Finally, the 2-axis accelerometer is used to detect if the motes are being stolen. Since these systems are deployed through the roads without supervision, although they will be hidden, one could realize their presence and try to steal them. In this case, the mote detects the movement and activates an alarm. At the central point, the server could establish a mechanism for informing about this issue and the timing reference. With the traffic cameras and the time and direction obtained from the 2-axis accelerometer the thief could be located.

In Figure 3, the low cost mote used in this proposal is shown and also an installed one. As it can be observed, they have been protected by a plastic bag to save them from the rain and dust.

3.2. Software or Signal Processing

The other important part of the scheme is the software and the signal processing associated. The software at the motes has been programmed using the TinyOS, and the state diagram can be seen in Figure 4. There are three states, namely, Idle, Collecting, and Collecting and measuring. The description of which tasks are carried out on each state is provided in the following:(i)Idle. In this state the mote is in sleep mode.(ii)Collecting. In this state, the mote awakes and stays listening to messages from other motes during a time of (collecting time). If it receives a message from the previous adjacent mote, it forwards it to the next one. After a time of , it moves to the idle state. It should be pointed out here that the first motes cannot reach directly the access point, and, so, a multihop communication scheme is used. In this sense, the number of motes indicates the order and thus the previous adjacent mote for mote 3 is mote number 2 and so on. In order to increase reliability and robustness and also to prevent retransmissions due to collisions or propagation conditions, the design provides redundancy in the following sense. The motes can reach not only the precedent and next mote but also some others. In this way, motes can receive data from other ones, which reduces the failures in the reception and also the retransmissions because it is less likely that the message from one mote was not heard by at least another one. This configuration also provides robustness against malfunctioning of one mote (or even if this mote is damaged or stolen) since the messages can still be received by the other motes and, hence, forwarded.(iii)Collecting and Measuring. In this state, the mote awakes for a period of (measuring time) and, during this time, it stays listening to other motes’ messages but also it performs two measurements, one at the beginning of and the other one at the end. After that, it sends a message to the next mote with its two measurements and jointly the others’ motes measurements, extracted from the messages received from other motes. After , it goes back to idle state again. For this state, the explanations from previous state hold too. The purpose of the two measurements is to avoid erroneous measurements and, thus, false positives or negatives.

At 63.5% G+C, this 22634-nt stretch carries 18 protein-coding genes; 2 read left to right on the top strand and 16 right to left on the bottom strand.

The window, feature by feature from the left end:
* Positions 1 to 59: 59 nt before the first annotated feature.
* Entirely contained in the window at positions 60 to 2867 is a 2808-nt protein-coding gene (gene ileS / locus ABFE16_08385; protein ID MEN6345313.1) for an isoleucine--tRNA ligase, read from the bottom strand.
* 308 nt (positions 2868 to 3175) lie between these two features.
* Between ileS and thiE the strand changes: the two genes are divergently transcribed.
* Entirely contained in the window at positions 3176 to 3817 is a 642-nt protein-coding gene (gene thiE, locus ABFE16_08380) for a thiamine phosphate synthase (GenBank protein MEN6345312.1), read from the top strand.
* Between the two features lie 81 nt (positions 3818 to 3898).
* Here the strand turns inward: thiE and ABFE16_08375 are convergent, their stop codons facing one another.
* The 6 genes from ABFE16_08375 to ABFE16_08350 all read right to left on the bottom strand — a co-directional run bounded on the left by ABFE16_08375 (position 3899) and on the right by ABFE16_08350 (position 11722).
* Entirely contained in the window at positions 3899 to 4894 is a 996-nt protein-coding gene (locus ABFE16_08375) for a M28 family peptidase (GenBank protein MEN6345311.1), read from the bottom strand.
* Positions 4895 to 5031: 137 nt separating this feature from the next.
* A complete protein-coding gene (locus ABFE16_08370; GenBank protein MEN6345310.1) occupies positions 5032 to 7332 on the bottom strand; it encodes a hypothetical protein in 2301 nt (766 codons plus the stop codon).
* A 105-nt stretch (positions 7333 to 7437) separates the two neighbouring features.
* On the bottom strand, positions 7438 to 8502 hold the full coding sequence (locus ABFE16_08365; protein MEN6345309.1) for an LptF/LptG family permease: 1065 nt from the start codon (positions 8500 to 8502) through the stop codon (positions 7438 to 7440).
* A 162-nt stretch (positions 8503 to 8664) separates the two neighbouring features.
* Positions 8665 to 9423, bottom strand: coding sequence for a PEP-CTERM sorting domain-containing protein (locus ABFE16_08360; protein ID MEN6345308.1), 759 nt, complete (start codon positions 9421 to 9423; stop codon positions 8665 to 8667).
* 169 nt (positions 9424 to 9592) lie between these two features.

The normal sequence for a mote is the following. The mote starts in idle state, and, after (time between measurements), the mote goes to collecting and measuring state during . After this time, the mote goes to idle state for time, with being the time between two intervals when the motes collect messages from other ones. After this time, the mote jumps to the collecting state for a time of , and, after that, it goes back again to idle state for a period of . This sequence is always the same but can vary during the operation. Basically, it depends on how much traffic there is and the purpose is to maintain the most active mote close to the position of the end of the traffic queue. The idea is simple, if there are either stopped or low motion vehicles in the surrounding of mote 3 in Figure 1, mote 3 is the one that should be most active measuring to detect if the traffic increases or decreases, because for sure mote number 1 in the next seconds will measure traffic because the queue reaches mote 3. Thus, the is changed dynamically and distributively during the operation time based on how much traffic there is in the road being monitored (each mote changes their according to the messages they receive from other motes with the estimation of traffic in order to guarantee that the mote closer to the end of the traffic queue is the most active one).